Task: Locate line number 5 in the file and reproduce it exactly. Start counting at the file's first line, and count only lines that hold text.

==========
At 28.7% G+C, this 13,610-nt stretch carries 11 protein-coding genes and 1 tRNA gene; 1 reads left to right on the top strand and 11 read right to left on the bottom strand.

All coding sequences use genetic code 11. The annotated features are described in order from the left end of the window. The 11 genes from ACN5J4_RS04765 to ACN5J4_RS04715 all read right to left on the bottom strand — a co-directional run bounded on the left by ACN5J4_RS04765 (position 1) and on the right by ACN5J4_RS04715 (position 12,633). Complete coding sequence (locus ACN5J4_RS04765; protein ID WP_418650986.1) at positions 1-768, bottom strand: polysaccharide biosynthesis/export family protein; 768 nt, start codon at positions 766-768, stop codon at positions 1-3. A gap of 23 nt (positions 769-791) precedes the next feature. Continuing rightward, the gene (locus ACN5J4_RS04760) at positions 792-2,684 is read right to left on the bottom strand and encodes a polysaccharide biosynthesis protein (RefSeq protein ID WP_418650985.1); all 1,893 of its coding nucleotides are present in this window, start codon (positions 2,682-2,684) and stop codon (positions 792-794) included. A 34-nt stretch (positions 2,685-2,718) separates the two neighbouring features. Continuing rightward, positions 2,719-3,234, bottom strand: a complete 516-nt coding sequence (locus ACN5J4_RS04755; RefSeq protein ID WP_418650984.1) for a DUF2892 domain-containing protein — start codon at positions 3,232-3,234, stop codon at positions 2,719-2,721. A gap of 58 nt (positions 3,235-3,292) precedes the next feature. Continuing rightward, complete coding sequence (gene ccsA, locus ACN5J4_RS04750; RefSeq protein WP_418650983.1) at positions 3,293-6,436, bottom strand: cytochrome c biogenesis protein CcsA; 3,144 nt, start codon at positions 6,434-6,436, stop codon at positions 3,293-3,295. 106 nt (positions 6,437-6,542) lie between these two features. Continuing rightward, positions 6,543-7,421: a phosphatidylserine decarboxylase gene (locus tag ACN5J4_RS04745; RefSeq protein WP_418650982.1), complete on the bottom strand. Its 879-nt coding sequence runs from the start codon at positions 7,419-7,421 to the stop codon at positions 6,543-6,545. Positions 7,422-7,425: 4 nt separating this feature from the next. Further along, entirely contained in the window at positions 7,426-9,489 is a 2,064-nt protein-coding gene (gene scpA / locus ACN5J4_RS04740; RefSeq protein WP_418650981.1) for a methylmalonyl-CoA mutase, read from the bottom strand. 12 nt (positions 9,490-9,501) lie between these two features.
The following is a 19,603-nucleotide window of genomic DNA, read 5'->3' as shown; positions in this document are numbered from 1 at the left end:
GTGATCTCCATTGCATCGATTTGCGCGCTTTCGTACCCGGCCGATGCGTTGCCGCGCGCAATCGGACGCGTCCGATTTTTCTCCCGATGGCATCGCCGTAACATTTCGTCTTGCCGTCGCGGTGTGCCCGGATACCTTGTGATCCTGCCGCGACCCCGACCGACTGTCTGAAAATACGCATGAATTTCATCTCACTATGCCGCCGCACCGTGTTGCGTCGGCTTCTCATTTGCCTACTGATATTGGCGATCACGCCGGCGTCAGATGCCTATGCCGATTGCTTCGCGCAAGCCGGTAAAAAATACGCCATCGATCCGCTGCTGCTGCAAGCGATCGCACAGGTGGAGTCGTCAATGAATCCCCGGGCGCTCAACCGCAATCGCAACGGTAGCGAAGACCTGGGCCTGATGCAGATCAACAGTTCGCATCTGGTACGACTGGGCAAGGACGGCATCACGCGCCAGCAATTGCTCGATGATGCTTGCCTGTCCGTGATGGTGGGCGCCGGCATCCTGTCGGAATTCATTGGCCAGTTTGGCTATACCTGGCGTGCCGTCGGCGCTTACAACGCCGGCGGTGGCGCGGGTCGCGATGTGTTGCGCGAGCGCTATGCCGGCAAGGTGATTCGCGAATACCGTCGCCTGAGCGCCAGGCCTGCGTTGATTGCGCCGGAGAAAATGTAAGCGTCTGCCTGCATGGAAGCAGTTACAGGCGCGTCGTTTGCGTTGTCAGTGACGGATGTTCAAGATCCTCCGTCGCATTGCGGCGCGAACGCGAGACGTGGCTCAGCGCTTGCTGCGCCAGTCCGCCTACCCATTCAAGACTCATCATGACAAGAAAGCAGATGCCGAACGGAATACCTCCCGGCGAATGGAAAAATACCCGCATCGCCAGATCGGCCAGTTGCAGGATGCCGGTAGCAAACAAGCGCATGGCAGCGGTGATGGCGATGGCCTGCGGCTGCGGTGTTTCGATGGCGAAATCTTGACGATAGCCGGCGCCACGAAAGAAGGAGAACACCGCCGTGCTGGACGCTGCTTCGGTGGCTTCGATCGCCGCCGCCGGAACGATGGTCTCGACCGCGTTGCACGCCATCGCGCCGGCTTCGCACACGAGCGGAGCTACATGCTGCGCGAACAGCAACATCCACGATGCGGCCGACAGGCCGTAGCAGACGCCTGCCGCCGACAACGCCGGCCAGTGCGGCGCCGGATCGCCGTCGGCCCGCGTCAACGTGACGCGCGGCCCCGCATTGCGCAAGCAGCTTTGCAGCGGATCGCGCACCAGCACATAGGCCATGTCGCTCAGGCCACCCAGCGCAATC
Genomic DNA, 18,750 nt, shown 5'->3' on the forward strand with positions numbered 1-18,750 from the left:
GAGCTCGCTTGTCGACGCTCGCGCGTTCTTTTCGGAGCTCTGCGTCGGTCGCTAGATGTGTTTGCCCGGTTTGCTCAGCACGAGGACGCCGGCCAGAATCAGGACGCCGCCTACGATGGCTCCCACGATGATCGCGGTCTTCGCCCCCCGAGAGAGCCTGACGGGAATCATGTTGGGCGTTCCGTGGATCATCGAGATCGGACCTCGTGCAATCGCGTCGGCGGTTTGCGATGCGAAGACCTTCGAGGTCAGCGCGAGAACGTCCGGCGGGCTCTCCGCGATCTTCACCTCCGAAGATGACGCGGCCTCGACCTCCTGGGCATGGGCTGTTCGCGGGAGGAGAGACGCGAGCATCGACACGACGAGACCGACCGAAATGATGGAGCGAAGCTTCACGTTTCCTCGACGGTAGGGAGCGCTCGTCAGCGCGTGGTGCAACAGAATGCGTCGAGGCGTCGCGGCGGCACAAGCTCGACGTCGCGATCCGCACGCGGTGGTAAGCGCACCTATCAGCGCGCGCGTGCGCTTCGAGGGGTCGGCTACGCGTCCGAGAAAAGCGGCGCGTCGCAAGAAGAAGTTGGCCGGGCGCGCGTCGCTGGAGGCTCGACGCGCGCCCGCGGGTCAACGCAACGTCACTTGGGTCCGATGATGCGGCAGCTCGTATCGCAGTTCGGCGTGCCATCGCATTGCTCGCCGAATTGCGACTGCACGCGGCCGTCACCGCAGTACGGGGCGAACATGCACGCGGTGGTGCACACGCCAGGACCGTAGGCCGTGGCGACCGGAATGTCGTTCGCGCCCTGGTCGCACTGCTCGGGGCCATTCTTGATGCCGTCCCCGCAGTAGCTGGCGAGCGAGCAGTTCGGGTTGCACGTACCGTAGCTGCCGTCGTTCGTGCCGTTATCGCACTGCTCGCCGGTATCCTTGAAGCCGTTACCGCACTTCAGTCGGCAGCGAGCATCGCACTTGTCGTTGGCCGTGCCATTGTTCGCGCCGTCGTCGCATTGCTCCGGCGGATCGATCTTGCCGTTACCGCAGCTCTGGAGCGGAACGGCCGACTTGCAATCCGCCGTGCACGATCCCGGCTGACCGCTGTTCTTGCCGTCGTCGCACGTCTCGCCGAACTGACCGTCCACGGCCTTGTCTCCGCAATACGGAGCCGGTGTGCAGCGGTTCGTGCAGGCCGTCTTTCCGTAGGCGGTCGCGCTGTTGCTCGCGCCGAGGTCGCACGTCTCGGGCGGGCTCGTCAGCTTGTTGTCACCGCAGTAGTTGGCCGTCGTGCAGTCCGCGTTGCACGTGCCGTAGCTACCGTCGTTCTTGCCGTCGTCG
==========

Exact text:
Genomic DNA, 18,750 nt, shown 5'->3' on the forward strand with positions numbered 1-18,750 from the left: